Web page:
Running in the heart of a city can be very different in comparison to’ running in a quiet neighbourhood or in a park. The scenery can be an obstacle in its own right, and there are potential dangers that lurk literally around every corner. Fortunately, if you know how to navigate them, running in the city can be a great way to stay in shape.

The city is a living, breathing place that’s filled with potential hazards for runners. So it’s doubly important that you plan out every aspect of your run before you go, instead of taking off on a whim.

The most important step is to watch out for, “danger spots” within your area of the city. “Danger spots” are unpopulated areas with poor visibility where someone could easily attack you. Use Google Maps or a running map tool to carve a trail you know will keep you away from danger spots. If you’re not sure, map it out, then take a drive or walk with a buddy to scout it out.

Location isn’t the only thing that matters: consider the time of day you’re going to run, and try to avoid times with heavy pedestrian and car traffic. When there are fewer pedestrians walking around, you have fewer obstacles to dodge on the sidewalk. When there are fewer cars driving around, it’s easier to see the road (and you’re less likely to get hit). Additionally, avoid highly congested streets. You’ll breathe in less car exhaust when you’re gasping for air on that third kilometer. So when you plan out your run, consider running in the early morning, or after the evening rush hour when there are fewer cars and people on the road. Just make sure you still stick to areas with open visibility.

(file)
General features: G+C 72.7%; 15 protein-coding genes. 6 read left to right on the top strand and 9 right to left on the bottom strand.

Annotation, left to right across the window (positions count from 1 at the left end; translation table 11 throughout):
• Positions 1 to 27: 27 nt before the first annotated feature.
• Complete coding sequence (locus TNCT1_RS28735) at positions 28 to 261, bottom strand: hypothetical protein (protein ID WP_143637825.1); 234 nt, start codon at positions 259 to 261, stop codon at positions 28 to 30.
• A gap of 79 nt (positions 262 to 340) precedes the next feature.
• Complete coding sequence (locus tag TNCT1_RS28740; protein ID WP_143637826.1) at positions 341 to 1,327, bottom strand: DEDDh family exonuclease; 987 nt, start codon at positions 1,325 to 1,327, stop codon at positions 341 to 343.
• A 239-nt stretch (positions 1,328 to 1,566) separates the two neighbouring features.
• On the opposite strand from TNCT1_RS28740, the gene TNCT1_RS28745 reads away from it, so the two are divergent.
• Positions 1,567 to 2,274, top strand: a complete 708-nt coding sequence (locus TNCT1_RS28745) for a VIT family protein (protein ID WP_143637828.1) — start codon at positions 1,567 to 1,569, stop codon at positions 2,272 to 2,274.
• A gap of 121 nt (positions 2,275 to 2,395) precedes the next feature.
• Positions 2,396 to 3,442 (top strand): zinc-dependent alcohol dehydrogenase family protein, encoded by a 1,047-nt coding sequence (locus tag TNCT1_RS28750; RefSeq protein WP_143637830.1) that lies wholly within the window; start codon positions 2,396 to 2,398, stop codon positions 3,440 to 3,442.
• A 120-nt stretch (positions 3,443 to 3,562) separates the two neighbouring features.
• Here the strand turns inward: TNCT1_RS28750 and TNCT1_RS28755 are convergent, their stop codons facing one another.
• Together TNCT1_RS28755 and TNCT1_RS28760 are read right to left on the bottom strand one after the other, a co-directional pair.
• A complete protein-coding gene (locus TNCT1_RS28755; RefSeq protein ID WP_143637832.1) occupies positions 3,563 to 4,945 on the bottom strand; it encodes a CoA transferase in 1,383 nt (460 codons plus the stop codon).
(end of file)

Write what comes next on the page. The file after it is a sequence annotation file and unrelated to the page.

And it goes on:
• Keep your distance from the curb or road as much as you can
  • Wear bright colours or even reflectors (especially at night)
  • Plot the safest route possible
  • Take the right gear with you
  • Personal identification of some kind (ID, driver’s license, etc.)
  • Pertinent medical information (medical conditions, allergies, etc.)
  • A couple dollars for emergency water, food, or a bus ride (stick it in your shoe if you have to)
  • Consider running without headphones (or keep the volume low)
  • Consider running with a buddy (especially at night)
  • Alter your route regularly so bad people don’t know where you’ll be
  • Don’t share too much information about where you’re running on social media
  • Consider taking self-defence classes
  • Carry mace or a pepper spray
  • Tell someone that you trust where you’re going
  • Run on the “correct” side of the road
  • Approach intersections and streets with caution
  • Be courteous when passing people on the sidewalk
  • Run single file if you’re running with someone else, or at least go single file when approaching other people
  • Stick to the right and pass on the left, just like you’re a car on a road
  • Alert pedestrians when you are passing them with simple “on your left” or “excuse me”
  • Trust your instincts (most of the time)



27 Feb, 2017

Health,  Running,  Women


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